New Beginnings

IMG_8197

Without trying to sound cliché, generic, or full of shit, everything does work out eventually; you just need to give it time, patience, put in the work, and let the universe do it’s thing.

This time last year I was still studying down in Dunedin, struggling through the last bit of my first semester. Each day I tried to drag myself out of bed and to the library to study for exams I knew I was going to fail. And if I couldn’t to do this, I’d lie in my bed all day; thick black curtains still drawn, maybe I’d crawl out of my room for food or a shower before crawling back under the covers for the rest of the day.
This time last year I was at one of the lowest points in my life, sinking even further into my depression and definitely not dealing with anything properly. I’d half-assed tried to see a specialist, who I decided I just couldn’t get on with, I tried to go to the gym once and never went back, and I tried to go to my classes but it was all just too hard.

I can’t exactly put it all into words, but even simple tasks were a struggle. If I got out of bed and had a shower that was awesome, If I made it out of the flat and to uni, then holy fucking shit. I did 3 exams, and missed 1 because I mucked up the days. I un-enrolled from Uni, I went on a trip to Wanaka, and then I came back to Dunedin, packed up my shit and left it all behind.

Although leaving was so hard, it was the best decision I’ve made so far. I couldn’t even look after myself, and, in turn, I wasn’t contributing to my flat and put my flat mates into an uncomfortable and unfair situation. I wasn’t even myself anymore, I wasn’t enjoying anything either, I was just a zombie pushing through each day.

Not coping frustrated me as I had loved studying, loved all of my friends down there and just loved the environment in general. Otago Uni in particular (i felt) looked after it’s students so well, the student culture is so unique, so many cool people… but no matter what I did, I just could never be satisfied, I couldn’t keep up, and I was miserable.

One of the lowest points of my time in Dunedin (which I can laugh a little bit about now), is when I worked in a plastics factory for a family friend. I needed money and I felt like I couldn’t say no because the factory owner was a family friend. The reality of the job was so fucking miserable and quite possibly the worst job for someone already quite depressed. I’d walk to this factory in the afternoon, it was a decent 30 minute walk, on the other side of the train tracks and through the industrial area of Dunners.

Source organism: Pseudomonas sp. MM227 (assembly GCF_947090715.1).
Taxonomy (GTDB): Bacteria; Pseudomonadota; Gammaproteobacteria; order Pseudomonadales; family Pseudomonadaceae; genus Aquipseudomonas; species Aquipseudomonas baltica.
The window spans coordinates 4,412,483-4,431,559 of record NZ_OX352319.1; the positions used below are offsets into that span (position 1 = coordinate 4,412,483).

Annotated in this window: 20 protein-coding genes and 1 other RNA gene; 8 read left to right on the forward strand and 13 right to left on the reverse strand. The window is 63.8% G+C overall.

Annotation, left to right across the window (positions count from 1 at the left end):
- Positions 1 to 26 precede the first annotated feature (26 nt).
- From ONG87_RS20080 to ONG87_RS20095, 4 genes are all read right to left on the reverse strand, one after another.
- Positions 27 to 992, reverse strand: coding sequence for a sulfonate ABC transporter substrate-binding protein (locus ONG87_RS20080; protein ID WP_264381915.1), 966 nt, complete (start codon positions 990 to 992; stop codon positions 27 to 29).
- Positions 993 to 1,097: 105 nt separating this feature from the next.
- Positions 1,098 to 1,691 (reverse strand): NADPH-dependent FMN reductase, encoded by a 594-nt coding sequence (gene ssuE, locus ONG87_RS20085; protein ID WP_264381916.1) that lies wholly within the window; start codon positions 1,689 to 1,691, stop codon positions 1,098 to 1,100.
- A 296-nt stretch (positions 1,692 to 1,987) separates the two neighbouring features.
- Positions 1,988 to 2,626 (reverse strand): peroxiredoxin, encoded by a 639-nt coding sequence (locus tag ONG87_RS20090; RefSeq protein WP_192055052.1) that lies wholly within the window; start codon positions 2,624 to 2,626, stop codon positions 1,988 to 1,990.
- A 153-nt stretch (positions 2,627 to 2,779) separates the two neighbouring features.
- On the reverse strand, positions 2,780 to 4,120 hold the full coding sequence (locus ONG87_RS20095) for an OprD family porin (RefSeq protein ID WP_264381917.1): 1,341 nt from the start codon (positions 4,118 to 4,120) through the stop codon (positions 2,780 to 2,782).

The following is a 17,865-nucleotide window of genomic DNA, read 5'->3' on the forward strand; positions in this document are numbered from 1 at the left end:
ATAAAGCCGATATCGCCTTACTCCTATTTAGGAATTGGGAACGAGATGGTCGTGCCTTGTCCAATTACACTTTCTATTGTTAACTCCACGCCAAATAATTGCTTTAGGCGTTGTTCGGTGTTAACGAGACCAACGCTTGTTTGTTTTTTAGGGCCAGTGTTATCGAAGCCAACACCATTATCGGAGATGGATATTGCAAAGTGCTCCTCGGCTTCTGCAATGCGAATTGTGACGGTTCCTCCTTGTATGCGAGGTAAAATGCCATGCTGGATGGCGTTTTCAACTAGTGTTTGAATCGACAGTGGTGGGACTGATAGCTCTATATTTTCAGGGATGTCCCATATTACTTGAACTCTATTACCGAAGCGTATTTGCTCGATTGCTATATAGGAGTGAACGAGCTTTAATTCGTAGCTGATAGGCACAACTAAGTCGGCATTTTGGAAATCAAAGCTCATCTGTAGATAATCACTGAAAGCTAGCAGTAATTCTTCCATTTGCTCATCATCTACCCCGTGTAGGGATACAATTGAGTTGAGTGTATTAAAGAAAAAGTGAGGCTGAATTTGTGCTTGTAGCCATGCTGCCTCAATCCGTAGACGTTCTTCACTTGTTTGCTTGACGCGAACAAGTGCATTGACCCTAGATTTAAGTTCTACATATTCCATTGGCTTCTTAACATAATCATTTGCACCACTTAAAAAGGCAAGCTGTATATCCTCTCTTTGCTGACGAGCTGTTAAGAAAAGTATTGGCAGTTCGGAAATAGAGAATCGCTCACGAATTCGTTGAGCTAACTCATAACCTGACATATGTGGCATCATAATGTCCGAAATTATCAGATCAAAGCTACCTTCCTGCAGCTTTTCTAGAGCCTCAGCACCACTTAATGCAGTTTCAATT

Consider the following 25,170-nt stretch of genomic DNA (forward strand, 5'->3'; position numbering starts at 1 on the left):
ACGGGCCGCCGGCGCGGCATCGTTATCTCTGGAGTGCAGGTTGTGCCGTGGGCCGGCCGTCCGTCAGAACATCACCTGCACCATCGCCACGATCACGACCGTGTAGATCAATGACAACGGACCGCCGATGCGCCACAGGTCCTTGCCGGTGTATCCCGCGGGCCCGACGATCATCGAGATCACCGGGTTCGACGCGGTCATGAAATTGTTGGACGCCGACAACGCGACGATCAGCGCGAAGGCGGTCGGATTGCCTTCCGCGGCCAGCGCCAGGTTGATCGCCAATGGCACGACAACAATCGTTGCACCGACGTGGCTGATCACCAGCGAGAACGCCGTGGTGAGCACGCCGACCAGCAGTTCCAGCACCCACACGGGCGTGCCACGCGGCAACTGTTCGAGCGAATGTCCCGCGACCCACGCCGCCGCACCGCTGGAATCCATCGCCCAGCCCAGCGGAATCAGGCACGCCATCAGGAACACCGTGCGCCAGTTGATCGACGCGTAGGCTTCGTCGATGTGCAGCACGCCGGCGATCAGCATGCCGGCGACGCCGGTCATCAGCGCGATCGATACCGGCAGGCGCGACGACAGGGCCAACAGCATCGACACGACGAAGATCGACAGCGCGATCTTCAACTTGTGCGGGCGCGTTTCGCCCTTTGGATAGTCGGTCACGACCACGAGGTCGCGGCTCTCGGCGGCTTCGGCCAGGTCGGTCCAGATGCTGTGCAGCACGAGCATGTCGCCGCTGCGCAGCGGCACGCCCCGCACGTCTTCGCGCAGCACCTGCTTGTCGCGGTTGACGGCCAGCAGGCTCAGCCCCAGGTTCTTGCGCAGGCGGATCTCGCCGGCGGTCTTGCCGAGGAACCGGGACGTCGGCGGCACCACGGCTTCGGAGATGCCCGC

I’d clock in, put on a lab coat and a hairnet, then stack plastic meat trays for hours. This massive roll of plastic would get melted/stamped out into these trays which would slide off this machine where it was my job to collect them, stack them in piles that weigh 100g, put them in a box, stack a bunch in there, tape up the box a there ya go. There was another machine which made these little plastic caps which again you had to stack and collect as the machine pumped them out. The whole place stinks like melted plastic fumes, it’s the most mindless work ever, you have to wear ear plugs so no music, there’s a constant ringing of machines working, the environmental moral side of me is screaming, some of the other workers there are just out from prison (which I didn’t actually care that much about), ah it was just the weirdest time of my life. Then I’d walk all the way back home at midnight, hoping that I didn’t get mugged (it was the abandoned factory vibe), throw myself into bed and wonder what the fuck I was even doing.

When I got back to the North Island, I stayed with my family on the Thames Coast for a few months. For the first week or so I slept for like 14 hours a night. I was mentally and physically exhausted and I was so scared, like what am I even doing with my life right now.

Each day got better and better. My uncle taught me how to drive, we had driving lessons every day (which were the highlight!). I started baking a little bit more, I’d go for a walk on the beach, we’d have lunch and dinner together, watch movies, do crosswords – my life now was relatively normal and I was loving the structure. I started seeing a professional in Thames to help with my mental state, deal with the things I had put to the side or pushed down, and set goals for the future.